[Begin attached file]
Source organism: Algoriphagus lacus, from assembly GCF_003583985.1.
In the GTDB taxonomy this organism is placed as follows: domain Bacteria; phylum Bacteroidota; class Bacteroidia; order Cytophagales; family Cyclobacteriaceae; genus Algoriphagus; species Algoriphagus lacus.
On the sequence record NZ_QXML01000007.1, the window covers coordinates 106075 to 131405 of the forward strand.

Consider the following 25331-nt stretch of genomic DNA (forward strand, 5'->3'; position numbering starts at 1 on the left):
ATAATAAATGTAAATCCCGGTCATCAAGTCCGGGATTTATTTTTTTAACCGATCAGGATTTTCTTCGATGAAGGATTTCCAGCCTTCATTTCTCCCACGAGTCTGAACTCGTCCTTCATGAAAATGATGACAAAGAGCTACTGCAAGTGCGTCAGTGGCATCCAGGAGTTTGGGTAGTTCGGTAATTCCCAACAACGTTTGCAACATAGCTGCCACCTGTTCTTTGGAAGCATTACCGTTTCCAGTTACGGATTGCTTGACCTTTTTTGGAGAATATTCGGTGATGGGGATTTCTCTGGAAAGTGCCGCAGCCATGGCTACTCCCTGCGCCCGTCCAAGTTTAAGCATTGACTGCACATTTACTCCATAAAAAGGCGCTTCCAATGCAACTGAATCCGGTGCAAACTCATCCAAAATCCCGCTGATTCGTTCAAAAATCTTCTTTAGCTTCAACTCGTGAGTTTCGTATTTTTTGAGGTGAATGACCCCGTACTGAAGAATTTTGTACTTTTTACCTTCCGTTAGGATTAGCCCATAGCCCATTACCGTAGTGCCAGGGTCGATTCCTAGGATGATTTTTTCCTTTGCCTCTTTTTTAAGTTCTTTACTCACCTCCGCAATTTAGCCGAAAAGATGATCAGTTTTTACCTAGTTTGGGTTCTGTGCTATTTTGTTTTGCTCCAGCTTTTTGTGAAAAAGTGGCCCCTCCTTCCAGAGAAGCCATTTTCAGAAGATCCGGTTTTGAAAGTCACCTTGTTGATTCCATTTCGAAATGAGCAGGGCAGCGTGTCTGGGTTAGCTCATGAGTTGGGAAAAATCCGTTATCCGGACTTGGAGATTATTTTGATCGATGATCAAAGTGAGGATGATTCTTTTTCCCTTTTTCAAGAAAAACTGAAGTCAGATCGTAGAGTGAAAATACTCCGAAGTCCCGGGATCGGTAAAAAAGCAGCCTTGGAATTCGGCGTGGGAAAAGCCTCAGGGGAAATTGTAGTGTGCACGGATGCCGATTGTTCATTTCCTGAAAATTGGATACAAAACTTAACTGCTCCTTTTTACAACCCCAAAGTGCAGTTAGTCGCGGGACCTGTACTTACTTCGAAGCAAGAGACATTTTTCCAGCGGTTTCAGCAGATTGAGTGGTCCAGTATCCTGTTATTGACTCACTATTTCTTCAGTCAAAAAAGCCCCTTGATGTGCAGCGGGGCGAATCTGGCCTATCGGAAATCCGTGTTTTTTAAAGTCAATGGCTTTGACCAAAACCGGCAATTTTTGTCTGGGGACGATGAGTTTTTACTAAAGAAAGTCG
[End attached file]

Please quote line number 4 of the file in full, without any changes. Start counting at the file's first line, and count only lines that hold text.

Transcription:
Consider the following 25331-nt stretch of genomic DNA (forward strand, 5'->3'; position numbering starts at 1 on the left):